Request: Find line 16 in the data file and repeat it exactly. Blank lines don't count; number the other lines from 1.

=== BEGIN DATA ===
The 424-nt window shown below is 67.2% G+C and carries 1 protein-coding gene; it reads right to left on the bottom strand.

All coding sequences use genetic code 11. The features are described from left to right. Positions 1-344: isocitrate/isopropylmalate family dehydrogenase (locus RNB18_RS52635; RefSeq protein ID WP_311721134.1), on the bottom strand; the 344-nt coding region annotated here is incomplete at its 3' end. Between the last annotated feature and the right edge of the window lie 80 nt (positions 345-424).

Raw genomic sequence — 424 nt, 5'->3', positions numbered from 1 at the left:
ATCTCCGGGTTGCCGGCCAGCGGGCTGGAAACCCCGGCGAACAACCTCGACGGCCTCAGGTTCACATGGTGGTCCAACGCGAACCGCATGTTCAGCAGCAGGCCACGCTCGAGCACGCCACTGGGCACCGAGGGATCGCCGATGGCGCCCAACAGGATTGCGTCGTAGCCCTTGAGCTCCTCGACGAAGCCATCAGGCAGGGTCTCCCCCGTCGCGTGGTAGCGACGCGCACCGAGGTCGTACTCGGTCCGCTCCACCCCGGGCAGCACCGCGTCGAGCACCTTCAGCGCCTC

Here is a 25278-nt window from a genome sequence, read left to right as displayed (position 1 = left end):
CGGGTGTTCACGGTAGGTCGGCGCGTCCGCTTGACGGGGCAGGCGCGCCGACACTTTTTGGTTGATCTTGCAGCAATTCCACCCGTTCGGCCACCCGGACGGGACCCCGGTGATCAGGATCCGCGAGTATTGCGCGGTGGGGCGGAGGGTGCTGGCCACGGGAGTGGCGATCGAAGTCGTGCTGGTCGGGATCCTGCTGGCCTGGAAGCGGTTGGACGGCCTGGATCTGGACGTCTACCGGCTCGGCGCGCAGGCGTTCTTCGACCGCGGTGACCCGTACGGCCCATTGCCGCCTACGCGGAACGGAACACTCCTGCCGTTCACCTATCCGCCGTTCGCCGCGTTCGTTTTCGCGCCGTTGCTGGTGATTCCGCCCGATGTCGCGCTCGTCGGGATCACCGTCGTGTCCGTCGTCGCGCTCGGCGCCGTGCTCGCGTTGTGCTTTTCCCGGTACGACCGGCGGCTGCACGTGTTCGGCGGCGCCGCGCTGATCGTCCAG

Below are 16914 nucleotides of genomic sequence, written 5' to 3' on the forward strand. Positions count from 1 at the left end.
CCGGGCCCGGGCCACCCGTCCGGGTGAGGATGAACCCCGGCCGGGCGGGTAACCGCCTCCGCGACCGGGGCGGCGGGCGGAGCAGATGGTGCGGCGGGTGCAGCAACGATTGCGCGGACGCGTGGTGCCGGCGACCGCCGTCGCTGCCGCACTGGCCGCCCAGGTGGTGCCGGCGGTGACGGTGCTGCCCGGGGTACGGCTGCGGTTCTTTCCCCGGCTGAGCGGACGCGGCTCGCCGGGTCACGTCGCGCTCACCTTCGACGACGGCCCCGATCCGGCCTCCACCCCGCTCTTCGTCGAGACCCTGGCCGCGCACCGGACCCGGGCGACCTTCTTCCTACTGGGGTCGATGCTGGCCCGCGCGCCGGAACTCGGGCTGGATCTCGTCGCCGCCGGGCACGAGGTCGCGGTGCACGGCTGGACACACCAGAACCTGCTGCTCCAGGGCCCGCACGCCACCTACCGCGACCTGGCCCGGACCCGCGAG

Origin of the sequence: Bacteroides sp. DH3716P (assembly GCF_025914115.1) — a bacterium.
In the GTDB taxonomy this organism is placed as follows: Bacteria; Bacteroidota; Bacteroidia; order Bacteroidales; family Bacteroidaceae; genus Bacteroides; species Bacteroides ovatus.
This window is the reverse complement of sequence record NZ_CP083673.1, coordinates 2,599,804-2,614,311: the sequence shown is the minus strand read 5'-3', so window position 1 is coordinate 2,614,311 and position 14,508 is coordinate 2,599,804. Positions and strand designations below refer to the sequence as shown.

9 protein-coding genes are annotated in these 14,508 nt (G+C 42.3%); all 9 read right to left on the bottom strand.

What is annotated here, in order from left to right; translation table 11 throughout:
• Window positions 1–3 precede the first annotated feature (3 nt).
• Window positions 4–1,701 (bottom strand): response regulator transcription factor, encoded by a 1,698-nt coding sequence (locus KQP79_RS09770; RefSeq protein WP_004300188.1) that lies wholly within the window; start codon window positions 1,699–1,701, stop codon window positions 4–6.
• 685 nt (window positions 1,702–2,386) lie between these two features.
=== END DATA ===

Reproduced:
• 685 nt (window positions 1,702–2,386) lie between these two features.